Set on May 18, 1993—the day on which Denmark voted to join the European Union, just a few months after they'd voted not to do so—the film follows eight or so disparate Danes (an escaped mental patient, a newly-famous singer, a business executive, and their assorted families and cohorts) as they unwittingly alter one another's lives, for better and for worse.
Mike Judge's slacker duo, Beavis and Butt-Head, wake to discover their TV has been stolen. Their search for a new one takes them on a clueless adventure across America where they manage to accidentally become America's most wanted.
Larry Flynt is the hedonistically obnoxious, but indomitable, publisher of Hustler magazine. The film recounts his struggle to make an honest living publishing his girlie magazine and how it changes into a battle to protect the freedom of speech for all people.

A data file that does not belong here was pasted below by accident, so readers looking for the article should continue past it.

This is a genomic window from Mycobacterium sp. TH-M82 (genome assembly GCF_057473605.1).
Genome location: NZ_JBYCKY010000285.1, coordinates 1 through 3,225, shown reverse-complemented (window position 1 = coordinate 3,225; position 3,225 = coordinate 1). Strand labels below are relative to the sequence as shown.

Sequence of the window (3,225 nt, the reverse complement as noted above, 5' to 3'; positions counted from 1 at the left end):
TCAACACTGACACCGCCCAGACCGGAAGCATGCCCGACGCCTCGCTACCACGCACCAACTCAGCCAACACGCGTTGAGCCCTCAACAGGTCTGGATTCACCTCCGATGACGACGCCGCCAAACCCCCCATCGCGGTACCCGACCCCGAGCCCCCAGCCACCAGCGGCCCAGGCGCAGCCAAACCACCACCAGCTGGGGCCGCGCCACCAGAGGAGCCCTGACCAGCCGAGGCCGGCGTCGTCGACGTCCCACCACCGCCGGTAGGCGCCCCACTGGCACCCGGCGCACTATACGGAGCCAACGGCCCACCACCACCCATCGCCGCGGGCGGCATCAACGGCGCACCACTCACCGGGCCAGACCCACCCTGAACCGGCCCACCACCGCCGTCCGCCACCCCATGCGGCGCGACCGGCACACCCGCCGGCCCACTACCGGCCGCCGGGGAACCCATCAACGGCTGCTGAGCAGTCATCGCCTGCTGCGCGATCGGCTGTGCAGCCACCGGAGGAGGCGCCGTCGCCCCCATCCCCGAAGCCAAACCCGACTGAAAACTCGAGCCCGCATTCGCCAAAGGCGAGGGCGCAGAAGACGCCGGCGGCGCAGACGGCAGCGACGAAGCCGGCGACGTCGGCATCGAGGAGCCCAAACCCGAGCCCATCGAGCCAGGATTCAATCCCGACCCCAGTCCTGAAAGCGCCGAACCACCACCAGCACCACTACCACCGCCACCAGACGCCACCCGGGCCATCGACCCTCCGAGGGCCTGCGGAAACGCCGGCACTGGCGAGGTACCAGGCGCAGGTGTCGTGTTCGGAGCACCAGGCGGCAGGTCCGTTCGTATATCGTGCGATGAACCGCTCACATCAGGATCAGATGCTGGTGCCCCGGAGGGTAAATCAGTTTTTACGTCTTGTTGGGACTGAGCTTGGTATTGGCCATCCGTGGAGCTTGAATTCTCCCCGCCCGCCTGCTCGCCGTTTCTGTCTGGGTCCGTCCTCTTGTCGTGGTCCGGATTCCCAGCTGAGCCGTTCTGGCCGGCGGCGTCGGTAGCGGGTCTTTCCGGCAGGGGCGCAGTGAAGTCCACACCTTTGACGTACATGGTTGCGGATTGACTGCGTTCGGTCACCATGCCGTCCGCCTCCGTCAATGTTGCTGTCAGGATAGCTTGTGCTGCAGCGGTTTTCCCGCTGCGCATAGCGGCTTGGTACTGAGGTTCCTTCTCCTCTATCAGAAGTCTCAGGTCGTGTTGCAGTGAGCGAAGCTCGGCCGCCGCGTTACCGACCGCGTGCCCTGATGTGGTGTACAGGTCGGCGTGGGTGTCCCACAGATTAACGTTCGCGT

After getting into a serious car accident, a TV director discovers an underground sub-culture of scarred, omnisexual car-crash victims who use car accidents and the raw sexual energy they produce to try to rejuvenate his sex life with his wife.
When Ethan Hunt, the leader of a crack espionage team whose perilous operation has gone awry with no explanation, discovers that a mole has penetrated the CIA, he's surprised to learn that he's the No.
In director Baz Luhrmann's contemporary take on William Shakespeare's classic tragedy, the Montagues and Capulets have moved their ongoing feud to the sweltering suburb of Verona Beach, where Romeo and Juliet fall in love and secretly wed.
Ghang-gheng, the ancient winner-take-all competition in which the deadliest fighters from around the world employ the most spectacular feats of martial arts skills ever displayed in order to win the prized Golden Dragon.
Have you watched The Eighteenth yet? What did you think about it?